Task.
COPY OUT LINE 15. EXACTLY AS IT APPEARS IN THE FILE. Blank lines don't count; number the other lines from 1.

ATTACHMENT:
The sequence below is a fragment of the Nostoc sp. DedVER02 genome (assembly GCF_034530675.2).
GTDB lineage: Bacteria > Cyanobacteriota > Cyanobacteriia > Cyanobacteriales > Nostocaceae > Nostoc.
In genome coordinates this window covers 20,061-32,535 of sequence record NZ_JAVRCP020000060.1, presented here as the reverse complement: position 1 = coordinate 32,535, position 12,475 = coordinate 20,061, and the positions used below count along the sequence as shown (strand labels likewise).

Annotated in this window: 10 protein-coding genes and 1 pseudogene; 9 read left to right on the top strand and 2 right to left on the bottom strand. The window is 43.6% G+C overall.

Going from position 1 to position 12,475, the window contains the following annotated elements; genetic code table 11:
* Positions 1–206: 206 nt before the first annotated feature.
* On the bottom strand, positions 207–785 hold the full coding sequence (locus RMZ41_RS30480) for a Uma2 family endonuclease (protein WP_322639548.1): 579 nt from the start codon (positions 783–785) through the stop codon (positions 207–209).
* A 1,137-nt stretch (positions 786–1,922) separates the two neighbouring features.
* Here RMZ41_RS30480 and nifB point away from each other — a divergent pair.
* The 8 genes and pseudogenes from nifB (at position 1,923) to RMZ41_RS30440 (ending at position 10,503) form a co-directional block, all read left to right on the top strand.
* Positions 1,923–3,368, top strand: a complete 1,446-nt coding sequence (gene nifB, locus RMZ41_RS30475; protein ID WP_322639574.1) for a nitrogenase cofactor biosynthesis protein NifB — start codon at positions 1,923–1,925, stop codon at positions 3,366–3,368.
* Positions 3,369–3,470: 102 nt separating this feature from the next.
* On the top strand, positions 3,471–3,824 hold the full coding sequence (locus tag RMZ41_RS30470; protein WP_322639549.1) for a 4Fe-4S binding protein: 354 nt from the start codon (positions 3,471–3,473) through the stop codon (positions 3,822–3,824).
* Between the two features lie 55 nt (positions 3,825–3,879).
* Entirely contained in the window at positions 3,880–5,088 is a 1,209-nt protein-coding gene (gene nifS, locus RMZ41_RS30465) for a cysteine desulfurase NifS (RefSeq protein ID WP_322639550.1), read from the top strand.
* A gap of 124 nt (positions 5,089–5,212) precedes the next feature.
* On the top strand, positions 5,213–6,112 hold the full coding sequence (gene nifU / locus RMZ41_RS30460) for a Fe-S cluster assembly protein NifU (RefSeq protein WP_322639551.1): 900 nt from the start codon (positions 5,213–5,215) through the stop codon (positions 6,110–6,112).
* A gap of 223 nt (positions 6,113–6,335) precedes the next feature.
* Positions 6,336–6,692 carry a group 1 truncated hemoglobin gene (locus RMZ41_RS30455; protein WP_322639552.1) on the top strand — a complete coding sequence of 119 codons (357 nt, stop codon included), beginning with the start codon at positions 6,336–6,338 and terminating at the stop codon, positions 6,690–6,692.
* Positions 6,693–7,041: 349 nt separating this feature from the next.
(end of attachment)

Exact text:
* Entirely contained in the window at positions 3,880–5,088 is a 1,209-nt protein-coding gene (gene nifS, locus RMZ41_RS30465) for a cysteine desulfurase NifS (RefSeq protein ID WP_322639550.1), read from the top strand.